Interactive Word Cloud Part 2

As promised, here is a quick walk through of creating a wordcloud automatically using WordCram.

Step 1: Install Processing and WordCram.

The full code I am using to generate wordclouds:

// This code was prepared using examples from wordcram.org
import wordcram.*;
import wordcram.text.*;
import java.awt.Shape;

size(1100, 900);

// Each Word object has its word, and its weight.  You can use whatever
// numbers you like for their weights, and they can be in any order.
Word name = new Word("Campbell",40); // 
name.setAngle(0);
name.setFont(createFont("Chancery URW",13));
Word[] wordArray = new Word[] {
     name,
     new Word("Passion", 20),
     new Word("Volunteering", 30),
     new Word("Canadian Coast Guard", 10),
     new Word("University of Cambridge", 15),
     new Word("Carleton University", 16),
     new Word("Computer Engineering", 7),
     new Word("Technology Policy", 7),
     new Word("Modeling", 8),
     new Word("Wine making", 5),
     new Word("Embedded Controllers", 5),
     new Word("Keyboards", 2),
     new Word("Baking",6),
     new Word("Wine Making", 4),
     new Word("Hobby Coding", 5),
     new Word("Analytics (Operations Research)",5),
     new Word("Consulting", 6),
     new Word("Public Policy", 5),
     new Word("Health Policy Development",3),
     new Word("Tanzania",3),
     new Word("Cycling", 5),
     new Word("Vintage Electronics",3),
     new Word("Leadership",15),
     new Word("Teaching", 20),
     new Word("Task Automation", 15),
     new Word("Open Hardware",7),
     new Word("Linux", 15),
     new Word("Emacs", 12),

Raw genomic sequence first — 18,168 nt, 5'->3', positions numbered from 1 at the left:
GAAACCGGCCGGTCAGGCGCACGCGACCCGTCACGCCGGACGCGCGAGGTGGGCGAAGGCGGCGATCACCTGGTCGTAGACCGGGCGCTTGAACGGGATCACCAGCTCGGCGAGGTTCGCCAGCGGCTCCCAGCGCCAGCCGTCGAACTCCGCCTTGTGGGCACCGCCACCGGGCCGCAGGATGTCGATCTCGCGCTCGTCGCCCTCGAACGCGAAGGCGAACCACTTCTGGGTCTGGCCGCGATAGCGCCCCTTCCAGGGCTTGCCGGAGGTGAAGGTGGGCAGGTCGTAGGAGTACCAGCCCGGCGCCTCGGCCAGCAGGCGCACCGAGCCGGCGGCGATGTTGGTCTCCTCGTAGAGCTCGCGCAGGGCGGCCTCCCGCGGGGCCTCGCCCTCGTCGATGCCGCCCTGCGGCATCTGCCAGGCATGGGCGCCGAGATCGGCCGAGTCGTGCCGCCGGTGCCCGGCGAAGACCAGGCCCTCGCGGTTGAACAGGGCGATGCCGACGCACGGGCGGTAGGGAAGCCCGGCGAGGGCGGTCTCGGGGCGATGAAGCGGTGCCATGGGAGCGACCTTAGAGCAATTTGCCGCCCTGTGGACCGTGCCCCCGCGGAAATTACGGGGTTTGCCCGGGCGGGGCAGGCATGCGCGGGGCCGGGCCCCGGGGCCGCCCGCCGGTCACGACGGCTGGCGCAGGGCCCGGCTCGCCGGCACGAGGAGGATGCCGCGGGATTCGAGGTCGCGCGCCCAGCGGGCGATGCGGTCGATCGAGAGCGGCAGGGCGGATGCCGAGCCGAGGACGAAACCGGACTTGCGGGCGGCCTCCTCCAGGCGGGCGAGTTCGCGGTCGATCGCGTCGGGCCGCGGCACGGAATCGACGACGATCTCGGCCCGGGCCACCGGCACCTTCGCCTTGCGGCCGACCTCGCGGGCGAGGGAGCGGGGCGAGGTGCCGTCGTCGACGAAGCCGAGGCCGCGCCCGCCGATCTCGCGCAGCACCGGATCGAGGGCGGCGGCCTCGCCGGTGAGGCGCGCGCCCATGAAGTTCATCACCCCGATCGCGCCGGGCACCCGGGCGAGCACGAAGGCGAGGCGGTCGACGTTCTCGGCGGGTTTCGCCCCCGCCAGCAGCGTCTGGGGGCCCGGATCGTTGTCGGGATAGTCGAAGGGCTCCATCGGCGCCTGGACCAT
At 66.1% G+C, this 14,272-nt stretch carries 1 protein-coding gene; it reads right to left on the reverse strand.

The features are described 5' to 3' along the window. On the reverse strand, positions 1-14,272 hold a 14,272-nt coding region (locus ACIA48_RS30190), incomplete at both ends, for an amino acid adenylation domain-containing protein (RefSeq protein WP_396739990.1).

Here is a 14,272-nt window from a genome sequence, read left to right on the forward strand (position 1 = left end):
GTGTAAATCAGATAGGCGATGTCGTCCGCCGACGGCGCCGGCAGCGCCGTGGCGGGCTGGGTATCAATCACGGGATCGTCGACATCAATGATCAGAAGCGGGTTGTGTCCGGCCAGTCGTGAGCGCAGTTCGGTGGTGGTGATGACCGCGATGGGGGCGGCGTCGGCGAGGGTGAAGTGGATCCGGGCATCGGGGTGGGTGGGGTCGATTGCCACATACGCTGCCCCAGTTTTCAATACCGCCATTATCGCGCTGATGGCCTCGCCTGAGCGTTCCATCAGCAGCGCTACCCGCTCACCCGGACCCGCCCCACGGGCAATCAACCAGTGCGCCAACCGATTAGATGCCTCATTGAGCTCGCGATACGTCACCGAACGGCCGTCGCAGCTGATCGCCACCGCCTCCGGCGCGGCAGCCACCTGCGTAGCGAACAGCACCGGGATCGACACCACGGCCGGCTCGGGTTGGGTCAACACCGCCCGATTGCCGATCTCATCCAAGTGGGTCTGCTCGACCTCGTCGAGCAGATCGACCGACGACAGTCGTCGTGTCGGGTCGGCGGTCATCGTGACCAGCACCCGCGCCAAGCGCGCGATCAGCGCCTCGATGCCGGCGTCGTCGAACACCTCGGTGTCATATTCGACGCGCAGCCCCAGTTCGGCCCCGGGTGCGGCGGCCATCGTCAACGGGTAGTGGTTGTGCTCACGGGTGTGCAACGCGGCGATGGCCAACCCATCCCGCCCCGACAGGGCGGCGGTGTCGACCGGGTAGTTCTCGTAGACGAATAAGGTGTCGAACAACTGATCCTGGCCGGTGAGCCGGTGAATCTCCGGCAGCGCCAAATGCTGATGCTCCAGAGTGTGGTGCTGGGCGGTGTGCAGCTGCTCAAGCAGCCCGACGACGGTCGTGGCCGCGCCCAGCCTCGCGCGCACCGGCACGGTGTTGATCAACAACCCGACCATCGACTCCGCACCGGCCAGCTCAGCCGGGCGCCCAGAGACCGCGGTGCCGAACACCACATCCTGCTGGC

new Word("Frugal",15),
     new Word("Easygoing", 10),
     new Word("Engaging", 15),
     new Word("Mathematics", 7),
     new Word("Cambridge McKinsey Risk Prize",6),
     new Word("Recognized",5),
     new Word("Taiwan",3),
     new Word("Medical First Responder",8),
     new Word("Programming Languages", 15),
     new Word("Visualization",12)
  };

// Pass in the sketch (the variable "this"), so WordCram can draw to it.
try{
WordCram wordcram = new WordCram(this)

// Pass in the words to draw.
  .fromWords(wordArray)
  .withColors(color(20,93,133), color(0,166,242), color(80,87,89),color(173,176,179),color(217,14,0))
  .withAngler(Anglers.horiz())
  .withPlacer(Placers.centerClump())
  .toSvg("background.svg",1100,900)
  ;

wordcram.sizedByWeight(20,80);
wordcram.maxAttemptsToPlaceWord(5000);
// Now we've created our WordCram, we can draw it:
wordcram.drawAll();
for (Word word : wordcram.getSkippedWords()) {
     println(word.word + " skipped because " + word.wasSkippedBecause());
   }
}
catch (java.io.FileNotFoundException x) {
  println(x);
}

I drew heavily on the examples from WordCram for learning how to use their library. This code is based off of code I used about a year ago to do a report cover so I am not sure exactly which examples I drew from.

Going through the major items:

Line 6: The size of the image to be generated.
Lines 10-12: I create a ‘Word’ object for my name, most of the other words are created in an array below but I wanted my name to have a different font (line 12 — if you get an error it could be that you don’t have this font. Either comment it out or just replace it with a font you have).
Lines 13-52: The words I want in my cloud. The numbers correspond to a weighting that determines their relative size.
Lines 56-64: Creating the ‘WordCram’ object. This specifies the word array, an array of colors to use (in rgb), an ‘Angler’ (in this case making all words horizontal, a ‘Placer’ (in this case clumping the words in the centre) and a specifier indicating that I want to export to svg.
Line 66: Sets the minimum and maximum sizes for the words.
Lines 67-73: Actually drawing the wordcloud. It will print a message in the processing log if it is unable to place a word. If words aren’t being placed, either lower your word size or increase the size of your cloud.

When you run the sketch, it will save an svg in the current directory with the filename set on line 63. It may also pop up a blank canvas on your screen, you can close this.

If you don’t like the cloud it generates, you can run it again and will get a different cloud. Otherwise play with the settings, full documentation can be found at the WordCram JavaDoc site.

Here is an example of the output of the code above:
Example WordCloud

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